Rachael Lammey – 2016 April 04
Madeleine Watson – 2016 February 25
Kirsty Meddings – 2016 January 18
Jennifer Lin – 2016 January 08
In the 2015 Crossref Annual Meeting, I introduced a metaphor for the work that we do at Crossref. I re-present it here for broader discussion as this narrative continues to play a guiding role in the development of products and services this year.
At Crossref, we make research outputs easy to find, cite, link, and assess through DOIs. Publishers register their publications and deposit metadata through a variety of channels (XML, CSV, PDF, manual entry), which we process and transform into Crossref XML for inclusion into our corpus. This data infrastructure which makes possible scholarly communications without restrictions on publisher, subject area, geography, etc. is far more than a reference list, index or directory.
Jennifer Lin – 2015 December 04
Forty wire telephone switchboard, 1907, Author unknown, Popular Science Monthly Vol 70, Wikimedia Commons.
A few months ago Crossref announced that we will be launching a new service for the community in 2016 that tracks activities around DOIs recording user content interactions. These “events” cover a broad spectrum of online activities including publication usage, links to datasets, social bookmarks, blog mentions, social shares, comments, recommendations, etc. The DOI Event Tracking (DET) service collects the data and make it available to all in an open clearinghouse so that data are open, comparable, audit-able, and portable. These data are all publicly available from external platform partners, and they meet the terms of distribution from each partner.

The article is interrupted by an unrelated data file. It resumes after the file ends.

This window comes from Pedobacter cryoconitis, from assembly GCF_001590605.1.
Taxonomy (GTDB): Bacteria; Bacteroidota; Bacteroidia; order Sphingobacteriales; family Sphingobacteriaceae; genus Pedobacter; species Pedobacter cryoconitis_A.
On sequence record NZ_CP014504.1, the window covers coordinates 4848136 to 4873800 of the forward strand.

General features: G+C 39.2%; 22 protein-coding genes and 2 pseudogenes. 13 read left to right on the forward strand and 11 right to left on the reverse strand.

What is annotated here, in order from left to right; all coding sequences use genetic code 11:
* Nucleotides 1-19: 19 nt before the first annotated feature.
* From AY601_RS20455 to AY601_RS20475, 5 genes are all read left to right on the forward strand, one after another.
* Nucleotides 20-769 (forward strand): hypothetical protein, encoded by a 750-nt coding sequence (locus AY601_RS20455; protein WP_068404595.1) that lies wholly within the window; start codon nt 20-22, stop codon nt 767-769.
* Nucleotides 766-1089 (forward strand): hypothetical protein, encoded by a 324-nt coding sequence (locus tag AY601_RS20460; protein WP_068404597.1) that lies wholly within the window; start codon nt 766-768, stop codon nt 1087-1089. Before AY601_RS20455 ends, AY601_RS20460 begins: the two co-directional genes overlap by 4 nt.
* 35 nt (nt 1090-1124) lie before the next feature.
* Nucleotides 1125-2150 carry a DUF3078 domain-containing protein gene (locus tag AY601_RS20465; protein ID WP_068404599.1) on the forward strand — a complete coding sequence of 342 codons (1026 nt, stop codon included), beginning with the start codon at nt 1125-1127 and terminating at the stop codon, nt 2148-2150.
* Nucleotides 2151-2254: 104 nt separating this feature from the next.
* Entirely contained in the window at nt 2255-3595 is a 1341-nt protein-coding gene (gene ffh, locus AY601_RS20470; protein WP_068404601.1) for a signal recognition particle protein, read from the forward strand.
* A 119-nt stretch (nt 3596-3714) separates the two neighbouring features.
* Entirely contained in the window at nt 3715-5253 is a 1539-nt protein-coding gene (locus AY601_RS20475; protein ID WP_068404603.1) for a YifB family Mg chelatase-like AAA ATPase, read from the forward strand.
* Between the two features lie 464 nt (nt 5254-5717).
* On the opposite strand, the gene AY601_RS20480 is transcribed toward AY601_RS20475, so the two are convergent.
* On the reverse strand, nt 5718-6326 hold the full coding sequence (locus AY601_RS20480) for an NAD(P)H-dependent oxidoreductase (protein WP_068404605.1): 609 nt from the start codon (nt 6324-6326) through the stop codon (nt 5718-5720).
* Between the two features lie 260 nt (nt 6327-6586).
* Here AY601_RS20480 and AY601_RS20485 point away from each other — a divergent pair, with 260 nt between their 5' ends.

Rachael Lammey – 2015 October 26
Crossref goes live in tandem with DataCite to push both publication and dataset information to ORCID profiles automatically. All organisations that deposit ORCID iDs with Crossref and/or DataCite will see this information going further, automatically updating author records.
Joe Wass – 2015 September 30
Skimming the headlines on Hacker News yesterday morning, I noticed something exciting. A dump of all the submissions to Reddit since 2006. “How many of those are DOIs?”, I thought. Reddit is a very broad community, but has some very interesting parts, including some great science communication. How much are DOIs used in Reddit?
(There has since been a discussion about this blog post on Hacker News)
We have a whole strategy for DOI Event Tracking, but nothing beats a quick hack or is more irresistible than a data dump.
Jennifer Lin – 2015 September 15
Publishers, researchers, funders, institutions and technology providers are all interested in better understanding how scholarly research is used. Scholarly content has always been discussed by scholars outside the formal literature and by others beyond the academic community. We need a way to monitor and distribute this valuable information.
Andrew Gilmartin – 2015 August 11
We regularly see developers using regular expressions to validate or scrape for DOIs. For modern Crossref DOIs the regular expression is short
For the 74.9M DOIs we have seen this matches 74.4M of them. If you need to use only one pattern then use this one.
Geoffrey Bilder – 2015 June 11
Anybody who knows me or reads this blog is probably aware that I don’t exactly hold back when discussing problems with the DOI system. But just occasionally I find myself actually defending the thing…About once a year somebody suggests that we could replace existing persistent citation identifiers (e.g. DOIs) with some new technology that would fix some of the weaknesses of the current systems. Usually said person is unhappy that current systems like
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